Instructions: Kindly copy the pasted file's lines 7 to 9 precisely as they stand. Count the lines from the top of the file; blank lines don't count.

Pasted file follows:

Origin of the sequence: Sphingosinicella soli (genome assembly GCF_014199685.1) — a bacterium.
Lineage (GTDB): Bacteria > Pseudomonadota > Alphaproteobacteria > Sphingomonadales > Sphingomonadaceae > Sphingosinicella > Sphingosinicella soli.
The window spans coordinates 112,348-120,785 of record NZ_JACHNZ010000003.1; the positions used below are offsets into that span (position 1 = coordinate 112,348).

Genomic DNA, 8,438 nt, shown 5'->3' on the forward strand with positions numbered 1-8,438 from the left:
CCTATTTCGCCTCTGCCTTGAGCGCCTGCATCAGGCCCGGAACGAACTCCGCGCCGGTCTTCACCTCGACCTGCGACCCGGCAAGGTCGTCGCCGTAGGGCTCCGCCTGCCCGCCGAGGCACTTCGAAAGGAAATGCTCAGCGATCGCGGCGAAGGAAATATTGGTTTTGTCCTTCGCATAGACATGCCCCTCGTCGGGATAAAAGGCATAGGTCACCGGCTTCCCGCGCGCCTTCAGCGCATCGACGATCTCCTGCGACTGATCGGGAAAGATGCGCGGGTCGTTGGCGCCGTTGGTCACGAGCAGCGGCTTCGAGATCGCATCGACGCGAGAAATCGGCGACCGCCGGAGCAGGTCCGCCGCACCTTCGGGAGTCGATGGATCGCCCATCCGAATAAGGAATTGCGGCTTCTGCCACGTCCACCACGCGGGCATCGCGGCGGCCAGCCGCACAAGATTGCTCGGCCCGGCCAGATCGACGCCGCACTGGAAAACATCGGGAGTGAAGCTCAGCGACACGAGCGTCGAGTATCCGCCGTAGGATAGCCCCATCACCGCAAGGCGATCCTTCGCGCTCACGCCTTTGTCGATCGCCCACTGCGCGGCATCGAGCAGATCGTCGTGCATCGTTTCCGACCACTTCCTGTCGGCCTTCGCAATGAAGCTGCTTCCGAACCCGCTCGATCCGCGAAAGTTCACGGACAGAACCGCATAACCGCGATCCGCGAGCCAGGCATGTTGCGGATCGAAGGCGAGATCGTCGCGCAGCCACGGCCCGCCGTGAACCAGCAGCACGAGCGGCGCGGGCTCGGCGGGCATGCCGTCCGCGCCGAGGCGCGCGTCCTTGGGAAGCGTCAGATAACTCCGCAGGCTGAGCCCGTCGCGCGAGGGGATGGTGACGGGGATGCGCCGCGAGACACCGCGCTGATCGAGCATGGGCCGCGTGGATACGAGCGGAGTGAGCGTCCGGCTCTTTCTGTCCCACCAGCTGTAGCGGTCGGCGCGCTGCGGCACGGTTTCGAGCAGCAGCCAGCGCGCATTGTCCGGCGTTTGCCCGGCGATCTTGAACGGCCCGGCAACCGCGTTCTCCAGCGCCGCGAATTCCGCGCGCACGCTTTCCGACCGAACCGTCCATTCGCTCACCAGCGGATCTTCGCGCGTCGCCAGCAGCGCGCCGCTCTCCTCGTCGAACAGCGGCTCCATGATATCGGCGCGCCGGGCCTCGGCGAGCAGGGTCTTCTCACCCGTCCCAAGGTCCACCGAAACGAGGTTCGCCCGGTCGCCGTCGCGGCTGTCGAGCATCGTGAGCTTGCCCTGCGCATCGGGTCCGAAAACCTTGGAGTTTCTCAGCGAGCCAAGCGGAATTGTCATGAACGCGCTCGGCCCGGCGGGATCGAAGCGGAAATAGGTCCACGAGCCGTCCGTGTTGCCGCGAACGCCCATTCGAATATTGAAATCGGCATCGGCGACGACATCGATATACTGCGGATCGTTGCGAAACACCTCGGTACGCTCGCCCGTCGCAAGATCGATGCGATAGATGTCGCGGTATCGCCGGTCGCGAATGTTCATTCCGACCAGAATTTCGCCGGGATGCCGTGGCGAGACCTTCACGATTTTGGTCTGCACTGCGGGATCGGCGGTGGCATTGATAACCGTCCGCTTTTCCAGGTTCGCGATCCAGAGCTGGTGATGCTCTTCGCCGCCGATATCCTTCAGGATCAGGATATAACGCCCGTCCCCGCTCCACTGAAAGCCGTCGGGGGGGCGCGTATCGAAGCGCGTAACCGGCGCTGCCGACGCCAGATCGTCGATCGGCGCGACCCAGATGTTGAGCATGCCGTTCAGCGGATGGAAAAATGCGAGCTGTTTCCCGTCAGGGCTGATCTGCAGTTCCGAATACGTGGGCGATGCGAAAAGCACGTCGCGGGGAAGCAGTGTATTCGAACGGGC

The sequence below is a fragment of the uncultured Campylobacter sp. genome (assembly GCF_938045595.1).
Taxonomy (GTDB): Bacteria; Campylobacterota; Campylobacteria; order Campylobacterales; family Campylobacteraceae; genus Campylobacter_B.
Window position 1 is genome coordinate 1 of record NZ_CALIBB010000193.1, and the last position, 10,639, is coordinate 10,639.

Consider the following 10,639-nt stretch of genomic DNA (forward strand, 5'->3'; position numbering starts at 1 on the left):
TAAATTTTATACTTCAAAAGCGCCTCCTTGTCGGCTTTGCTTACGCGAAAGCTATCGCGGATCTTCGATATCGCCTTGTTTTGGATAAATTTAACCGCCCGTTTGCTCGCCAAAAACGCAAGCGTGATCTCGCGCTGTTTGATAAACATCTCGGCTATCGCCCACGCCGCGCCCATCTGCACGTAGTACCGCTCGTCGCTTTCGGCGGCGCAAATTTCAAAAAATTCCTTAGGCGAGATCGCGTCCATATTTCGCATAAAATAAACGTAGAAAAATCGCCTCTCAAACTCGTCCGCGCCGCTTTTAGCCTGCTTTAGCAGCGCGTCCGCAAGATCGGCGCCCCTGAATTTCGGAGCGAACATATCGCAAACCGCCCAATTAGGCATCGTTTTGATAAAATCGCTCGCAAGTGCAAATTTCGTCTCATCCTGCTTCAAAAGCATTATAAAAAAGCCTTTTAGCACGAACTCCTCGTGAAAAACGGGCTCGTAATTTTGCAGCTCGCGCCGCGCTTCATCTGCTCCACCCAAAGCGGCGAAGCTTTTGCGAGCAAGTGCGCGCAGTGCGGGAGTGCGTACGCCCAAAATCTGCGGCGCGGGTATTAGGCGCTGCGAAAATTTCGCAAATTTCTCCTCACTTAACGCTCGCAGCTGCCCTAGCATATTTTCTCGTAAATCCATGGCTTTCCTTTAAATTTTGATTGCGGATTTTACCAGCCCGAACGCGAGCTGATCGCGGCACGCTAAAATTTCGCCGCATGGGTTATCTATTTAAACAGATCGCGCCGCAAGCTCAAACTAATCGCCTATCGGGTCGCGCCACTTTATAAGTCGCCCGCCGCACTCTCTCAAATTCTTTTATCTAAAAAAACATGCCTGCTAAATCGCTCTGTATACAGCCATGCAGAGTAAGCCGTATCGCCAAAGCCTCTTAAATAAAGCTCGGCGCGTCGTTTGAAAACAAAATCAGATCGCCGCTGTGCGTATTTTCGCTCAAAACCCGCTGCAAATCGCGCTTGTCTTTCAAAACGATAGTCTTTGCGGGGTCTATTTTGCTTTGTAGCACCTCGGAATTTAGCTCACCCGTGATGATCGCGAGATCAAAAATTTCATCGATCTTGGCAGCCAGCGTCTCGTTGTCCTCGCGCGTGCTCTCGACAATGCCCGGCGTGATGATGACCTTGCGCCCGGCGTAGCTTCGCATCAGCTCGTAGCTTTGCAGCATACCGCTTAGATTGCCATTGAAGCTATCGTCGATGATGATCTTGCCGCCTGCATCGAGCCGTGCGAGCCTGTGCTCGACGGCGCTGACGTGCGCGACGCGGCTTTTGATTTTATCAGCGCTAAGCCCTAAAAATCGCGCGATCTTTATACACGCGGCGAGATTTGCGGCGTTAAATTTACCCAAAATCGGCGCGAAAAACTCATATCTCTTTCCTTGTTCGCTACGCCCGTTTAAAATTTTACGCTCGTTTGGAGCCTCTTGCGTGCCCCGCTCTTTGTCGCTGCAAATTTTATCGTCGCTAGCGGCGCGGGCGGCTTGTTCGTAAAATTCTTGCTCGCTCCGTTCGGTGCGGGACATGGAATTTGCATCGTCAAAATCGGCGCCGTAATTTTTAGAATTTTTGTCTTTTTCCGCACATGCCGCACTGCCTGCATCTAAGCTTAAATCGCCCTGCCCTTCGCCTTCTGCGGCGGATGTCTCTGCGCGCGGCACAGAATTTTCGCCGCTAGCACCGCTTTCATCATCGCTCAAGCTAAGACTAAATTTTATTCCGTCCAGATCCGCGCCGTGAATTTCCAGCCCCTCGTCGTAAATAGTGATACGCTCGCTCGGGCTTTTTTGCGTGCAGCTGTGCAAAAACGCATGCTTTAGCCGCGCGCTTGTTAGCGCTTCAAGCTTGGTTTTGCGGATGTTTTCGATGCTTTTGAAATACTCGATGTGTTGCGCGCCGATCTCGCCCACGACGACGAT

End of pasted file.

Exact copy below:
Taxonomy (GTDB): Bacteria; Campylobacterota; Campylobacteria; order Campylobacterales; family Campylobacteraceae; genus Campylobacter_B.
Window position 1 is genome coordinate 1 of record NZ_CALIBB010000193.1, and the last position, 10,639, is coordinate 10,639.

Consider the following 10,639-nt stretch of genomic DNA (forward strand, 5'->3'; position numbering starts at 1 on the left):